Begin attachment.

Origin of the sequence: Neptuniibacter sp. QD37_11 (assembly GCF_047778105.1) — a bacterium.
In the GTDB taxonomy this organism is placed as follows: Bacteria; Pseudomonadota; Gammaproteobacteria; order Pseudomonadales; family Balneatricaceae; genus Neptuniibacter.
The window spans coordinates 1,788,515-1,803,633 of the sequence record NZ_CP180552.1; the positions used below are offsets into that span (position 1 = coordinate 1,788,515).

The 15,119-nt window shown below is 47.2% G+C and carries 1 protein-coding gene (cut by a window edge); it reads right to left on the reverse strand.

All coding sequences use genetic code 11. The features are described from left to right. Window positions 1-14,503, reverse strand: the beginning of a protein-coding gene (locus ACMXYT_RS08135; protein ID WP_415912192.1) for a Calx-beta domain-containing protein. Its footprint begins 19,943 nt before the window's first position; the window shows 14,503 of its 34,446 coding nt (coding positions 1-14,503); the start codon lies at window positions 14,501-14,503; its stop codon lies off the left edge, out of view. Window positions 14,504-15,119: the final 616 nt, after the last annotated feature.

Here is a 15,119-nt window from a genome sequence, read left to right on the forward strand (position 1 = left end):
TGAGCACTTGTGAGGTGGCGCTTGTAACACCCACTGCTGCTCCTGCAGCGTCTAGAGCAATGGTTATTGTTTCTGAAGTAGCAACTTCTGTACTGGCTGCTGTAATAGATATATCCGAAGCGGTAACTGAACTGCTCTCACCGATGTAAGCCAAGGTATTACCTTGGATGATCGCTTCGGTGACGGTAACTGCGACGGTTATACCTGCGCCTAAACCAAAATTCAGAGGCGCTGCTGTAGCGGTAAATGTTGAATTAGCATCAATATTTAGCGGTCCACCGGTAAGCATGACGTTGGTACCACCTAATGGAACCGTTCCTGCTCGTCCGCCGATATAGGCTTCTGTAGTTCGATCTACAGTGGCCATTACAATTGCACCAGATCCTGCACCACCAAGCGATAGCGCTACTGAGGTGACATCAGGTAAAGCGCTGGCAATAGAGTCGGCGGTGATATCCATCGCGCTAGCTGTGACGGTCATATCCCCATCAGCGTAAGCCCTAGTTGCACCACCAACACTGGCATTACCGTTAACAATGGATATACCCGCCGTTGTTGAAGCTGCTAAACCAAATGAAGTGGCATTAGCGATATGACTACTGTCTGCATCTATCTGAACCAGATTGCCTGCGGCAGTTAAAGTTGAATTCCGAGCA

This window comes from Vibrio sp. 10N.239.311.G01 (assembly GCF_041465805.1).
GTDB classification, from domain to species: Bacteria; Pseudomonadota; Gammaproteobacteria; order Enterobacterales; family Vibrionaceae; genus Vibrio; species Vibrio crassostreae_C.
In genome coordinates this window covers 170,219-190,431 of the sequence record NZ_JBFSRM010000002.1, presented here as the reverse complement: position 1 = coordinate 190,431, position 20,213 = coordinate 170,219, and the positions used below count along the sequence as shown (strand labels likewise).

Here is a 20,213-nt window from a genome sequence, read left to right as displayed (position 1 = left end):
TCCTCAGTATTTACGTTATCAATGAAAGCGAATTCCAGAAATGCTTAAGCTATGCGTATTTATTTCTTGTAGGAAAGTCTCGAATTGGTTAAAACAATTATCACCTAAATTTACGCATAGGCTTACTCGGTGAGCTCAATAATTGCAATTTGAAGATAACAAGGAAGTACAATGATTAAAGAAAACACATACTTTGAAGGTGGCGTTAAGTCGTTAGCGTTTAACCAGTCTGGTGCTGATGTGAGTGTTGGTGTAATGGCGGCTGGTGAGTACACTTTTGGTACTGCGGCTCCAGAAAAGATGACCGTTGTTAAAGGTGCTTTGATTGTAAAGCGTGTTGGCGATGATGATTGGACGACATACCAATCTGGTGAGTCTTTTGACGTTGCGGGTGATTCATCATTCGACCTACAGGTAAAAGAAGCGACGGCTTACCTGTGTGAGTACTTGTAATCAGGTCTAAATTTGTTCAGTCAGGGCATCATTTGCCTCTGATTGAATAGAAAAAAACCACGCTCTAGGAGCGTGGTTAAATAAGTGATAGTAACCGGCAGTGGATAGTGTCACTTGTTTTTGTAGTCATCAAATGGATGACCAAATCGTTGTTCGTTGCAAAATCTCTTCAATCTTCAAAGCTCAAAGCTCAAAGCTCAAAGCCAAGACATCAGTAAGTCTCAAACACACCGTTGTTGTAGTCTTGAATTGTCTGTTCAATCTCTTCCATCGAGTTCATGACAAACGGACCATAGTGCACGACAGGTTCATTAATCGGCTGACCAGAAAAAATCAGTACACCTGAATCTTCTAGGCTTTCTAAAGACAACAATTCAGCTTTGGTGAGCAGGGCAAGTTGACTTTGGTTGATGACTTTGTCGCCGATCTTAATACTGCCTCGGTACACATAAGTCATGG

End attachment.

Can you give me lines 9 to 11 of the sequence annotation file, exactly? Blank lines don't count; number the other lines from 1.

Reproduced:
GTDB classification, from domain to species: Bacteria; Pseudomonadota; Gammaproteobacteria; order Enterobacterales; family Vibrionaceae; genus Vibrio; species Vibrio crassostreae_C.
In genome coordinates this window covers 170,219-190,431 of the sequence record NZ_JBFSRM010000002.1, presented here as the reverse complement: position 1 = coordinate 190,431, position 20,213 = coordinate 170,219, and the positions used below count along the sequence as shown (strand labels likewise).

Here is a 20,213-nt window from a genome sequence, read left to right as displayed (position 1 = left end):